Whence rules?

Simple question, long answer:

What situations do you need rules for, and why?

Zak over at D&D with Porn Stars recently presented a discussion on whether D&D has enough rules, and whether those rules are necessary for fun.1 He makes the argument that D&D’s lack of rules for certain things help the game go in unexpected directions according to the desires of those at the table and, presumably, chance.

Obviously, most game designers think you need rules for combat. This is enshrined in countless “what is roleplaying” blurbs, where the rules are presented as a way of answering the question “did I get shot” in a game of “Cops and Robbers.” In that example, the rules are there for  arbitration. They’re there so that one player can’t arbitrarily declare that another must leave play.

I’ve never liked this example. It implies that the main purpose of the rules is to protect you from Ms. Frost, yet most games give the GM absolute authority, anyway.2

Still, I think some rules do serve to arbitrate or disambiguate. The purest example I can think of is Greg Stolze’s …in Spaaace!, where the core mechanic (a bidding system) is all about whether you, as a player, get your desired outcome.

Rules do other things, too. One you’ll certainly recognize if you read D&D with Porn Stars is to introduce chance. Roleplaying games, particularly older or newer ones, make use of a lot of devices to create unpredictability. The most iconic is the random encounter table. Rules also usually make the winners of a conflict unpredictable.

This is the main thing I use rules for, myself. A number of my own systems include a sentence like “If the players agree that more than one of the possible outcomes is interesting, use these rules to decide which happens.”

In any of these cases, the point isn’t primarily to arbitrate a dispute over whether you meet an angry bear, it’s to introduce the angry bear in the first place. In conflict resolution, the point isn’t that I say the bear is willing to give up his salmon and you say he isn’t, but that we mutually admit that we don’t know and would like to ask the dice.

In Apocalypse World, Vincent Baker proposes another purpose for rules. He asserts that roleplaying games are conversations3 and that the purpose of rules is to modify those conversations, to make sure that people say things that they otherwise wouldn’t. So, normally, I might not suggest that my character takes a nasty fall, but when the dice tell me so, I do. Or I wouldn’t agree to taking that fall, except that there’s a tasty drama point on offer.

So, what do you need rules for, and why?

  1. I don’t assert that that was his only point, but it’s the one that got me thinking.
  2. Sometimes, this authority is represented as ownership, as in “it’s the GM’s game.” Other times, it’s represented as public service, as in “it’s the GM’s responsibility to make sure everyone has fun” or “it’s the GM’s responsibility to serve the story.” No matter the case, most roleplaying games seem to be pretty sure that one player can declare “rocks fall, everyone dies.”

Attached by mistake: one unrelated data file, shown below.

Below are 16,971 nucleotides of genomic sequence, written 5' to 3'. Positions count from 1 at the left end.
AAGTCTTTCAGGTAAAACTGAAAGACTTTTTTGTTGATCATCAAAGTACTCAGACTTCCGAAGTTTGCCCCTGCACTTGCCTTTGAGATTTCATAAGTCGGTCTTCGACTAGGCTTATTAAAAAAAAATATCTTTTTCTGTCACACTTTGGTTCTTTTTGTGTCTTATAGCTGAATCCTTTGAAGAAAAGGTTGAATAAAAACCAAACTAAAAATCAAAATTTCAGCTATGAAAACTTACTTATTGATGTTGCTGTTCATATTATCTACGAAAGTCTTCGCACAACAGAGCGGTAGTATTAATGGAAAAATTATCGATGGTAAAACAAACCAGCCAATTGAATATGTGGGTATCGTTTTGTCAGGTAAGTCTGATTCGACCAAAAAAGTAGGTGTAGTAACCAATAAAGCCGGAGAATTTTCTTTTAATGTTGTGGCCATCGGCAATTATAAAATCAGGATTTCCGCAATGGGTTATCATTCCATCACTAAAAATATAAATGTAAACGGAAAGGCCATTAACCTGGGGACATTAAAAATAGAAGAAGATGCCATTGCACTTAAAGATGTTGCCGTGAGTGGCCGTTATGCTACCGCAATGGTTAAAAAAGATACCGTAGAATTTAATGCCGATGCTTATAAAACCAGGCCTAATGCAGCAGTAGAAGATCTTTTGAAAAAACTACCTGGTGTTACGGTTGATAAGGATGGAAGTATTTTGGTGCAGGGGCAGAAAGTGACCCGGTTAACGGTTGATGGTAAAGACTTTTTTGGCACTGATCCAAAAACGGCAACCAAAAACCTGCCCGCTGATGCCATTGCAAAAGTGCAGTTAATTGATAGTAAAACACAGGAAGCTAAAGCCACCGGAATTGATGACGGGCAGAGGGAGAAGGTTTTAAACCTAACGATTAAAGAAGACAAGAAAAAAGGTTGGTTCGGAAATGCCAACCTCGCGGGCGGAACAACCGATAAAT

3. I agree, they are conversations.

But I can’t trace time

I can now officially announce that I’ve joined ZeniMax Online Studios in Baltimore, as a content designer on their unannounced MMO. ZOS is a corporate sibling to Bethesda, makers of The Elder Scrolls, and id Software, creators of Doom and Quake.

To that end, I’ve now relocated to Baltimore, and just moved in to what seems like a very nice new apartment. I’m excited to get started!

A Different Space Combat System

In the thread on my previous space combat system, Morten asked about something more in the vein of Mouse Guard. Well, here’s just such a system.

These are rules for any conflict, but mainly space combat. Dice pool system, vaguely nWoD.In any conflict, there’s a leader and a crew. The leader decides two things: the crew’s order of actions, and how to distribute his leadership dice.

These are the main actions:

Attack
Maneuver
Evade
Speech

A crew’s Disposition is the leader’s Leadership skill, plus something else. If it’s ship combat, it’s the ship’s defense rating. If it’s a surface firefight, it’s the number of people in the landing party.

Actions are decided privately a set number in advance, based on the range:

Close (2)
Medium (3)
Far (4)

After Disposition drops below half, characters have to make Saves after a successful attack. The character with the lowest save is taken out of action for a number of turns equal to the attack success. (This represents consoles blowing up or lasers hitting people.) (NPCs roll only one die, and may suffer fatal damage immediately at the GM’s discretion.)

If action A counters action B, subtract the successes of action A from those of action B. Action A’s effect occurs unmodified.

Attack
“Attack approach. Fire all batteries.”
Counters: Maneuver
Countered By: Evade
Roll your attack dice. Reduce the enemy’s Disposition by the number of successes.

Maneuver
“Bring us about, ensign. Mark 2 point 2 8.”
Counters: Evade
Countered By: Attack
Roll your maneuver dice. Your next action gets a bonus equal to twice your successes. If you have any successes, you may choose to increase or decrease range.

Evade
“Evasive action. Get us out of his fire!”
Counters: Attack
Countered By: Maneuver
Roll your evade dice. The successes add to your Disposition, which can’t increase beyond its original size.

Speech
“I’ve rerouted power to the main batteries / from the thrust controller.” (2)